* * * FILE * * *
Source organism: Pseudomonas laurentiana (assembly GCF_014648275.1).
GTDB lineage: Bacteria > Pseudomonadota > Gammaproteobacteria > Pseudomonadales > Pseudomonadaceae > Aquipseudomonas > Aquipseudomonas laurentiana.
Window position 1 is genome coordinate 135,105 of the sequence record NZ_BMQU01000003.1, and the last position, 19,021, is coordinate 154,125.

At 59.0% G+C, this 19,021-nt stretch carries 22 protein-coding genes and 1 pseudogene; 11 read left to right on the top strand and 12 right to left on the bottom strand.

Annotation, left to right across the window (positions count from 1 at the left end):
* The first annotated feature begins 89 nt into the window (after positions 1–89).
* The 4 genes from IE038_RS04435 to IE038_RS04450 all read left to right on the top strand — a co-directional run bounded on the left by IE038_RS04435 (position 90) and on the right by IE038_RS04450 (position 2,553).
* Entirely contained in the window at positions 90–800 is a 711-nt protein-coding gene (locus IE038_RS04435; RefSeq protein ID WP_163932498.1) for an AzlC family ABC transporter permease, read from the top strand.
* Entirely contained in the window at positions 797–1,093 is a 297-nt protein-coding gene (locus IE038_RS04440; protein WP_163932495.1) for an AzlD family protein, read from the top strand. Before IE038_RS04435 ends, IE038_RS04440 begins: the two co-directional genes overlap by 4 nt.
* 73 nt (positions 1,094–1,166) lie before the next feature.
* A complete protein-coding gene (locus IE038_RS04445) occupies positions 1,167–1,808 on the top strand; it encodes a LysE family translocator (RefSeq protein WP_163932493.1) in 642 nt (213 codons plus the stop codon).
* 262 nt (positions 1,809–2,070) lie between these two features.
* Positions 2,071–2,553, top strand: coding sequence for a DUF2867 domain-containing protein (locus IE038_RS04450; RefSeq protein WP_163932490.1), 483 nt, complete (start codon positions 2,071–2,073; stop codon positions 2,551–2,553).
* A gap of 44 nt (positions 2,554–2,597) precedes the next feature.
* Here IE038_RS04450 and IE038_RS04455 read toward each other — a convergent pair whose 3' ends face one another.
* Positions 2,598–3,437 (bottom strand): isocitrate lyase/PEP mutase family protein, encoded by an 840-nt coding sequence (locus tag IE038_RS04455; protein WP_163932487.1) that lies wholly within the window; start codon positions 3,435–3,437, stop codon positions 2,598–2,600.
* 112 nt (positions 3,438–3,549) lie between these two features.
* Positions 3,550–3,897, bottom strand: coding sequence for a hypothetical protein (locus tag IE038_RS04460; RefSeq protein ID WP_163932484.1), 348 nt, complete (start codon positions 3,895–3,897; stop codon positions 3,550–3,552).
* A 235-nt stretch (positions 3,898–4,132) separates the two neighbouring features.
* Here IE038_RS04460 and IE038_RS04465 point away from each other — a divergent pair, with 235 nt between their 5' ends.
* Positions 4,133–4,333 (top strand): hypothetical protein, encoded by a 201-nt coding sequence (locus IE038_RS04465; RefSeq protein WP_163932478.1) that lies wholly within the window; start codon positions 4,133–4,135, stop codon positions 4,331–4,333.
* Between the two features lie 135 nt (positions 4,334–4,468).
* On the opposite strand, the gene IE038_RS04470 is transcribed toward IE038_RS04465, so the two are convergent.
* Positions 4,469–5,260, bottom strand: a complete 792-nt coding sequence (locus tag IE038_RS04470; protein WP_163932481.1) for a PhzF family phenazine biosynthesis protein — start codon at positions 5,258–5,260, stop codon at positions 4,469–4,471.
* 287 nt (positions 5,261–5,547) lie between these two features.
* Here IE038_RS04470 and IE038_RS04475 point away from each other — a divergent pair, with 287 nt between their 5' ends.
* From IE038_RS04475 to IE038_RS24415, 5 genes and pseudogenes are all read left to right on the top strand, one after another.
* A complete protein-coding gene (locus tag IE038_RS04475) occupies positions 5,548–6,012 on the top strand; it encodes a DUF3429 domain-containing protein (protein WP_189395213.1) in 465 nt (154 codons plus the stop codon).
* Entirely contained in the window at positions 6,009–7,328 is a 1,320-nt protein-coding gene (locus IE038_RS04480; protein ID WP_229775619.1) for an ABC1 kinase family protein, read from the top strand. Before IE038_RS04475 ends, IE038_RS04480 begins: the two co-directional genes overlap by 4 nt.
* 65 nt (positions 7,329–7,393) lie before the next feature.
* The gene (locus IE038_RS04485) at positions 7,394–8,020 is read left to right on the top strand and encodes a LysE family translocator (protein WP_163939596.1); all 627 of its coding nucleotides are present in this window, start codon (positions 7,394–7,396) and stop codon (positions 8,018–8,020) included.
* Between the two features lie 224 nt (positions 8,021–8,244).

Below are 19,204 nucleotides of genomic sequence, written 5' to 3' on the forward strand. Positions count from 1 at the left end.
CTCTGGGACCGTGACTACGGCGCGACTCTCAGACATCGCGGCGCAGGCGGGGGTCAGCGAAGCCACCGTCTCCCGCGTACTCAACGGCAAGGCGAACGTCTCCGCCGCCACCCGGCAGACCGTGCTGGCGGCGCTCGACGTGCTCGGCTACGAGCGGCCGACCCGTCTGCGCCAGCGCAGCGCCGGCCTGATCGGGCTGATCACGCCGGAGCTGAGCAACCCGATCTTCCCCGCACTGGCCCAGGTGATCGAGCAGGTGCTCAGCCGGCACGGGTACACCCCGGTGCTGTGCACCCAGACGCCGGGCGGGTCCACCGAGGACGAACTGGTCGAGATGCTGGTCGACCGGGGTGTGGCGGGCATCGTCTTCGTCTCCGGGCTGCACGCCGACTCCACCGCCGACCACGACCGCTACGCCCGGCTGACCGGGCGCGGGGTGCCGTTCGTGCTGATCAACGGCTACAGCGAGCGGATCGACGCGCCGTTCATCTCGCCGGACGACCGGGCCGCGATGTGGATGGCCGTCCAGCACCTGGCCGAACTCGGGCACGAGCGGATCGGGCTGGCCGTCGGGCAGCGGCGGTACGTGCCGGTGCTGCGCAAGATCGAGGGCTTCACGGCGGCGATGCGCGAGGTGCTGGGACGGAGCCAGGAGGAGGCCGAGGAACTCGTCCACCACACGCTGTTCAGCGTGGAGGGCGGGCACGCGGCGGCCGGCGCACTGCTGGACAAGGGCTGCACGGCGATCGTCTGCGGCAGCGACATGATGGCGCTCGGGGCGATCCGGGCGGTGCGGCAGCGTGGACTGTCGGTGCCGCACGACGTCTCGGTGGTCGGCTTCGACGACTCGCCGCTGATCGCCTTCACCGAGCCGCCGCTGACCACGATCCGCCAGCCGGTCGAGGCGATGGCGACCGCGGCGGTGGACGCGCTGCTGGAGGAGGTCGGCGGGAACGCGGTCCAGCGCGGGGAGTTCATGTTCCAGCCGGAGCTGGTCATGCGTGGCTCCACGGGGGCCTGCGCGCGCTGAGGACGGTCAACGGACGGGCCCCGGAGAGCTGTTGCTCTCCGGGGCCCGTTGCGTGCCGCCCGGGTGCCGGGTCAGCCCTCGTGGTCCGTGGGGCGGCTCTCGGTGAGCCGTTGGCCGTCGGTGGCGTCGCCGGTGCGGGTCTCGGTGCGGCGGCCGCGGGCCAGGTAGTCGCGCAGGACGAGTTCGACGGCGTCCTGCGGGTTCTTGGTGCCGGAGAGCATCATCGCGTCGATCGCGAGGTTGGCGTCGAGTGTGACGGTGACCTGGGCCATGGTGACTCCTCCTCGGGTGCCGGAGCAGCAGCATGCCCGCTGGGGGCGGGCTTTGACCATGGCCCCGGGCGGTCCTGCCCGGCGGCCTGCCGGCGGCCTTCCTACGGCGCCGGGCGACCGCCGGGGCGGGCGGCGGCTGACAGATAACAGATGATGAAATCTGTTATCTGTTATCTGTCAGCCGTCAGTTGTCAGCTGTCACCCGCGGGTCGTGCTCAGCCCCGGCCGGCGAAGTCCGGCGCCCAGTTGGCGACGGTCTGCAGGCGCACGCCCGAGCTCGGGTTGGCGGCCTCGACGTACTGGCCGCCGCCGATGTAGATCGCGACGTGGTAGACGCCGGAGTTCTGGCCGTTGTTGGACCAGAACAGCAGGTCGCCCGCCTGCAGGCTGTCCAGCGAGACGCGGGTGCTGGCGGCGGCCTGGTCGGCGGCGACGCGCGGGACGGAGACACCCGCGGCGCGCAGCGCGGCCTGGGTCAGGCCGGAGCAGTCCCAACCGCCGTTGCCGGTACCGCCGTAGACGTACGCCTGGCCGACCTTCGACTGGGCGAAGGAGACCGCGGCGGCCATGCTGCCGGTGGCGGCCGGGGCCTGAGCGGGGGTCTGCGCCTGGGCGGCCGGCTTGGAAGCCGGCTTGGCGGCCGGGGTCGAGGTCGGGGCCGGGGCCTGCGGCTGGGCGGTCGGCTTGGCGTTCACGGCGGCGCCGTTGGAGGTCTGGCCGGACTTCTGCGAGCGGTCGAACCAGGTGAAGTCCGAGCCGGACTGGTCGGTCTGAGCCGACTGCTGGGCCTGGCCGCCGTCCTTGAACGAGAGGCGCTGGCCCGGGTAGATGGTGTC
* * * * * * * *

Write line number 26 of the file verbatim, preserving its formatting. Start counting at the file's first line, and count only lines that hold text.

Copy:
* Here IE038_RS04470 and IE038_RS04475 point away from each other — a divergent pair, with 287 nt between their 5' ends.